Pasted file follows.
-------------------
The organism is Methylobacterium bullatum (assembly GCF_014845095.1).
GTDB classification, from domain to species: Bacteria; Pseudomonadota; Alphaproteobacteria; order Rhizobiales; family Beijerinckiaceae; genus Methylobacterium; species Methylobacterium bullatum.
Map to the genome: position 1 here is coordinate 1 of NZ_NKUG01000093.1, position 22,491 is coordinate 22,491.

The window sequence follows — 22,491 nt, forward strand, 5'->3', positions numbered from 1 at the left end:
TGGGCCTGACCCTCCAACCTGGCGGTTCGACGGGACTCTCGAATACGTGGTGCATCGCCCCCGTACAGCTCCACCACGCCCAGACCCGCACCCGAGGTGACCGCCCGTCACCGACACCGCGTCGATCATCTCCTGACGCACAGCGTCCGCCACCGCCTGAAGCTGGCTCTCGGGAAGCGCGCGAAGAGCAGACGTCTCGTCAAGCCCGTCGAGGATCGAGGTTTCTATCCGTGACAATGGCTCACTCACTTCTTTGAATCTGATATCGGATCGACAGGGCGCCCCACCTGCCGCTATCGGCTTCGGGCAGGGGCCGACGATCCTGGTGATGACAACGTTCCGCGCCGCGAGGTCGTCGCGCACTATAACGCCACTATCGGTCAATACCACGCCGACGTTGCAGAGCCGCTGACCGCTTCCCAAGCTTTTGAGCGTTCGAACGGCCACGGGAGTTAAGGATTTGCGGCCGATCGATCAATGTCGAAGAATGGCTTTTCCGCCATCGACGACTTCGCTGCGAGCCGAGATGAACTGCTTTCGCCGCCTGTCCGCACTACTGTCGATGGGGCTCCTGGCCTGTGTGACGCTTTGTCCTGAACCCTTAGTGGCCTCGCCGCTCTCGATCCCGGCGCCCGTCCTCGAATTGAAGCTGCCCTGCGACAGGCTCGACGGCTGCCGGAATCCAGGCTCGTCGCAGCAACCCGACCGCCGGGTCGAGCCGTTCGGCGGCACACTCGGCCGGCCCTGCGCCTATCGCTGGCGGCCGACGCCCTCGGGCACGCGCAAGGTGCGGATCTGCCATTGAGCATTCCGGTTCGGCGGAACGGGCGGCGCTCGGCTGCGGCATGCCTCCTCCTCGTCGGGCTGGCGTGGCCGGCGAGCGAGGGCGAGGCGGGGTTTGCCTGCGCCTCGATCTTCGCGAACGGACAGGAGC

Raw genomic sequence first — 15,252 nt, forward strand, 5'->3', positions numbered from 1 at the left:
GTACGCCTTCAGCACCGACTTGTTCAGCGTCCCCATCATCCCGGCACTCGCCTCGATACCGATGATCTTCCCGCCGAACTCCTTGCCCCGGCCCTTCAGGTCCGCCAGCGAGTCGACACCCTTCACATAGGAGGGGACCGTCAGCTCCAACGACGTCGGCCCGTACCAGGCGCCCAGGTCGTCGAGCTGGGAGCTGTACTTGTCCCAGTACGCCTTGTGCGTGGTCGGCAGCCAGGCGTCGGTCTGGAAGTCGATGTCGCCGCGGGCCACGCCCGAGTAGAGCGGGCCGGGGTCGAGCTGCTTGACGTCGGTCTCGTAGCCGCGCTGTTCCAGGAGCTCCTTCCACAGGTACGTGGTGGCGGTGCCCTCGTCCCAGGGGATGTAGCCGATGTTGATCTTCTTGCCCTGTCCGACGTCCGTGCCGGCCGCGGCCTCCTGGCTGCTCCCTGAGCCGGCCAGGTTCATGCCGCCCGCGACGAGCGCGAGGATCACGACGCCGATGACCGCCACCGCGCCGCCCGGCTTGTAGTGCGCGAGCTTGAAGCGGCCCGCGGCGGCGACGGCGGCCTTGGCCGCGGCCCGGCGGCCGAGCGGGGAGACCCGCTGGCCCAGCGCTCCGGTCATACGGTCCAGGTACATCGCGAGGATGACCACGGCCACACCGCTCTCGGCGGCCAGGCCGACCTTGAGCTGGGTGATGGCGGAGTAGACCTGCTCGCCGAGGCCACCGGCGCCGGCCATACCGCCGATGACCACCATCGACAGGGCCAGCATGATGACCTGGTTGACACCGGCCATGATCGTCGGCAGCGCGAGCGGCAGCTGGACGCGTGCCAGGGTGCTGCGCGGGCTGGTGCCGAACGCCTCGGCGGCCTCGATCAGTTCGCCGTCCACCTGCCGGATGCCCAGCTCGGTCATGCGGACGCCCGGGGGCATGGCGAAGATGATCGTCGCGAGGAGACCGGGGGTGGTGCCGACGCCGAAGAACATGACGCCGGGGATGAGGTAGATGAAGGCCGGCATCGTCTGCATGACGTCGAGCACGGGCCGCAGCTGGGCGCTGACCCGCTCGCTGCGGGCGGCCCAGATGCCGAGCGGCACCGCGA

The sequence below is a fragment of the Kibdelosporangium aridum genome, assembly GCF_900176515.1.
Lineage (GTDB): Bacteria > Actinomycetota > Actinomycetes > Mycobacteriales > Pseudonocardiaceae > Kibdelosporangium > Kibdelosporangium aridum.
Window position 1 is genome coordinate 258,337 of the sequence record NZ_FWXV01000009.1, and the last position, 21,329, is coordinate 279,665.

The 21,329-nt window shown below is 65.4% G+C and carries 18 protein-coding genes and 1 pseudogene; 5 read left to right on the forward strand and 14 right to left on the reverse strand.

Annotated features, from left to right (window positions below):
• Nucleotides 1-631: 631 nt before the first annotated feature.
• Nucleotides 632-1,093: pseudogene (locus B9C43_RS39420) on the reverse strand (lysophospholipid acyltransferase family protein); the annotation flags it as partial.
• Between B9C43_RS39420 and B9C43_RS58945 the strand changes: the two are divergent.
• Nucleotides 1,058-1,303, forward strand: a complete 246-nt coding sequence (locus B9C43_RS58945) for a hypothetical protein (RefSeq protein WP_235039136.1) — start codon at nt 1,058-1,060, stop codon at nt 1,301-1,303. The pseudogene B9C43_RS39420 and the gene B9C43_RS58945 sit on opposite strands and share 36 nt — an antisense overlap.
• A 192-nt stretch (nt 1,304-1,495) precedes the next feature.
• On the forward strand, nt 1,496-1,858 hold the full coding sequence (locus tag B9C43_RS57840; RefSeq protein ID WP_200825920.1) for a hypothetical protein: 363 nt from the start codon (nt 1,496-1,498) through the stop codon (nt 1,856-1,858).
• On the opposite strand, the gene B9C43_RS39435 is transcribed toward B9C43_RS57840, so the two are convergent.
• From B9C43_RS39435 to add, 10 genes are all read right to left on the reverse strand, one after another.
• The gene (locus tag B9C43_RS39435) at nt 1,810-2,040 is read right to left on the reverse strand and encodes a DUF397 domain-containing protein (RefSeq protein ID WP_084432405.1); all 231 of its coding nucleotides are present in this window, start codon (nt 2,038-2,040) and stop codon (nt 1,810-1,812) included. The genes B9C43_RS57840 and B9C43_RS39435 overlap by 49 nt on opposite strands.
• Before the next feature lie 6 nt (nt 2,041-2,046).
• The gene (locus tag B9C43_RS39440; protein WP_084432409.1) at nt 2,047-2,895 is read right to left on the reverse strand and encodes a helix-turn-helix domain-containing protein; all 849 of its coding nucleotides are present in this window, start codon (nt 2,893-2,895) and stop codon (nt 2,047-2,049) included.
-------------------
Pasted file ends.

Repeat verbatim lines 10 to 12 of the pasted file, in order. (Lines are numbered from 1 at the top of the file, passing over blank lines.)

Window position 1 is genome coordinate 258,337 of the sequence record NZ_FWXV01000009.1, and the last position, 21,329, is coordinate 279,665.

The 21,329-nt window shown below is 65.4% G+C and carries 18 protein-coding genes and 1 pseudogene; 5 read left to right on the forward strand and 14 right to left on the reverse strand.

Annotated features, from left to right (window positions below):